Article 22: Automated Individual Decision Making, Including Profiling

This article stipulates that consumers have the right to ask for human intervention when automated decisions are made using personal information and profiling. For Article 22 to be in effect, the decision must either infringe on the person’s legal rights, lead to some sort of discrimination or have significant impact on the person.

In terms of online advertising (e.g., the automated decision about what to offer someone based on profiling), the Working Party offers much the same (confusing) guidance as it did for Article 6. Many online direct marketing activities will not result in impacts significant enough to justify a consumer asking why they have received the offer or for human intervention. However, the caveats around fairness, potential exclusion of a person or group from an offer, and the intrusiveness of the profiling process (tracking across multiple devices or websites) are also suggested here.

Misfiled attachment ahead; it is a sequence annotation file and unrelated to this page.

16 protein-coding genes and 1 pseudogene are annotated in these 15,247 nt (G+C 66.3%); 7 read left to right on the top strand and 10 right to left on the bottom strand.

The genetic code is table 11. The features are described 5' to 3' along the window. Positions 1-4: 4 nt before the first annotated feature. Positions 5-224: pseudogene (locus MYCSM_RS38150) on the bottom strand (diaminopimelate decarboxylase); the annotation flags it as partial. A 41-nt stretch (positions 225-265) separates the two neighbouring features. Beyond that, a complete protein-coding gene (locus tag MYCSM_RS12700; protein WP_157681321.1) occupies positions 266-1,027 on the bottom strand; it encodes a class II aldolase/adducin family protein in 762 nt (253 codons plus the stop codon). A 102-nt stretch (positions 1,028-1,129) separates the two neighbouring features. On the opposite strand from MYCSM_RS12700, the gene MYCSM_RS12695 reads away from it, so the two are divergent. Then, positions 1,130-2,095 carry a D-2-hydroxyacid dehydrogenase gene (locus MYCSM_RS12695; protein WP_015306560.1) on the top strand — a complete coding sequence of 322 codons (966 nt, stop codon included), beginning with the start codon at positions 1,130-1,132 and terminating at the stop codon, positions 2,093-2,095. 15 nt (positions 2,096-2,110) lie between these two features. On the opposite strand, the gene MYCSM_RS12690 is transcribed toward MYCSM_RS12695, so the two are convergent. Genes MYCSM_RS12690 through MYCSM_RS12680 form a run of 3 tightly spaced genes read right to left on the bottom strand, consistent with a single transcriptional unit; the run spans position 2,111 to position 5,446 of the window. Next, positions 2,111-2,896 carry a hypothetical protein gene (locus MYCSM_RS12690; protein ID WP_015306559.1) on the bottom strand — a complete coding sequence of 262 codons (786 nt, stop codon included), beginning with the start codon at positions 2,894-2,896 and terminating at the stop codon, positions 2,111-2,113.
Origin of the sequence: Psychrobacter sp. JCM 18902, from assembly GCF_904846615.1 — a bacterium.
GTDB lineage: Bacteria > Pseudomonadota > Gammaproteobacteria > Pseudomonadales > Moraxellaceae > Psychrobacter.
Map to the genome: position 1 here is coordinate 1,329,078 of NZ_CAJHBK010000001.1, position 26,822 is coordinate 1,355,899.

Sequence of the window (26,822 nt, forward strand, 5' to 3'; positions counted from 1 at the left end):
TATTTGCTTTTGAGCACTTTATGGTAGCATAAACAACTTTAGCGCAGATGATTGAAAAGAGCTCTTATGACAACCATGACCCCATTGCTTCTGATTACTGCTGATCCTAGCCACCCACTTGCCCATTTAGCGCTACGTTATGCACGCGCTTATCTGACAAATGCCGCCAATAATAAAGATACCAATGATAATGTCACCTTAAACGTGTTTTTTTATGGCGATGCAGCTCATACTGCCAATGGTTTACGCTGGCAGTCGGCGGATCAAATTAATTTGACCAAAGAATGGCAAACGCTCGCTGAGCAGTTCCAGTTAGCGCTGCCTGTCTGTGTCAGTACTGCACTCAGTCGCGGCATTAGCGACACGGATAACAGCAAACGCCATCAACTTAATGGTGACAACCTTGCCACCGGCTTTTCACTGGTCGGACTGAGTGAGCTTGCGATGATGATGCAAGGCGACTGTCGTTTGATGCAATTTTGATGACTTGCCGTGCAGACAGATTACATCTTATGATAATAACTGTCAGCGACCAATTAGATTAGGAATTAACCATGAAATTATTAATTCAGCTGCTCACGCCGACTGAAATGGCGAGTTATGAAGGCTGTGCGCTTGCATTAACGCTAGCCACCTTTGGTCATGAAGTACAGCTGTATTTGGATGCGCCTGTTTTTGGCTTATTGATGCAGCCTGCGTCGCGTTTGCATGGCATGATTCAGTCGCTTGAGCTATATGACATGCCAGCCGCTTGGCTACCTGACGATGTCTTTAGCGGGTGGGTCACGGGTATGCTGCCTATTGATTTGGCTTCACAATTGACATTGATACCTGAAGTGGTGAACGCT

Bottom line? Consumers have the right to ask for human intervention in automated decisions — with the qualification that the decision must have significant impact or could be viewed by the consumer as being unfair. However, despite some general guidance, there is no clear line over which the right becomes absolute. If you use automation involving personal information to make decisions, you should be prepared to talk about the automated methods (data used, general parameters, etc.) used in the decision, as well as provide a human to review all salient factors if asked by the consumer.